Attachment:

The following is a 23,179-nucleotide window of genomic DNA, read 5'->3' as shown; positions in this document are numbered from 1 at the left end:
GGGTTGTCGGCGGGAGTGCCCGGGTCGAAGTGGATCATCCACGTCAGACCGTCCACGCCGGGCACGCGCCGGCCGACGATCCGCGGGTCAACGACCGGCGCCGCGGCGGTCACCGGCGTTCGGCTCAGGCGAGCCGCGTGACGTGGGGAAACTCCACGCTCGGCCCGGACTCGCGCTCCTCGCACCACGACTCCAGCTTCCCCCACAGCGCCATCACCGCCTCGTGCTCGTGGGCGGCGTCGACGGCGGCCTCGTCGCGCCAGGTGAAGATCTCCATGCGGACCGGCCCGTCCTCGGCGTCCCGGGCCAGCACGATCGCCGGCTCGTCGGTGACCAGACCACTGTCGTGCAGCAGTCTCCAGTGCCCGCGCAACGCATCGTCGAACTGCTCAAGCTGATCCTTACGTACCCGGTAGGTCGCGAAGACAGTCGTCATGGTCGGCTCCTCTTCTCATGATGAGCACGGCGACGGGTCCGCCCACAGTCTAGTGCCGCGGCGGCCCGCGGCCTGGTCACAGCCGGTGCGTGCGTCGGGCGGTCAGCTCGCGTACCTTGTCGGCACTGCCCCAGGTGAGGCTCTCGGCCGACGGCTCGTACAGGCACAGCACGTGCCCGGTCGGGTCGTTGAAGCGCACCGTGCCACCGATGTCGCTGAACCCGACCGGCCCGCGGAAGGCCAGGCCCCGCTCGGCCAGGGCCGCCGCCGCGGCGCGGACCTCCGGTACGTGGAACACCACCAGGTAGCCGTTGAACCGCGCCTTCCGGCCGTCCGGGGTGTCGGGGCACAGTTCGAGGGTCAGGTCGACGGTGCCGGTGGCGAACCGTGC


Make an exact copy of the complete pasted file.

The following is a 23,179-nucleotide window of genomic DNA, read 5'->3' as shown; positions in this document are numbered from 1 at the left end:
GGGTTGTCGGCGGGAGTGCCCGGGTCGAAGTGGATCATCCACGTCAGACCGTCCACGCCGGGCACGCGCCGGCCGACGATCCGCGGGTCAACGACCGGCGCCGCGGCGGTCACCGGCGTTCGGCTCAGGCGAGCCGCGTGACGTGGGGAAACTCCACGCTCGGCCCGGACTCGCGCTCCTCGCACCACGACTCCAGCTTCCCCCACAGCGCCATCACCGCCTCGTGCTCGTGGGCGGCGTCGACGGCGGCCTCGTCGCGCCAGGTGAAGATCTCCATGCGGACCGGCCCGTCCTCGGCGTCCCGGGCCAGCACGATCGCCGGCTCGTCGGTGACCAGACCACTGTCGTGCAGCAGTCTCCAGTGCCCGCGCAACGCATCGTCGAACTGCTCAAGCTGATCCTTACGTACCCGGTAGGTCGCGAAGACAGTCGTCATGGTCGGCTCCTCTTCTCATGATGAGCACGGCGACGGGTCCGCCCACAGTCTAGTGCCGCGGCGGCCCGCGGCCTGGTCACAGCCGGTGCGTGCGTCGGGCGGTCAGCTCGCGTACCTTGTCGGCACTGCCCCAGGTGAGGCTCTCGGCCGACGGCTCGTACAGGCACAGCACGTGCCCGGTCGGGTCGTTGAAGCGCACCGTGCCACCGATGTCGCTGAACCCGACCGGCCCGCGGAAGGCCAGGCCCCGCTCGGCCAGGGCCGCCGCCGCGGCGCGGACCTCCGGTACGTGGAACACCACCAGGTAGCCGTTGAACCGCGCCTTCCGGCCGTCCGGGGTGTCGGGGCACAGTTCGAGGGTCAGGTCGACGGTGCCGGTGGCGAACCGTGC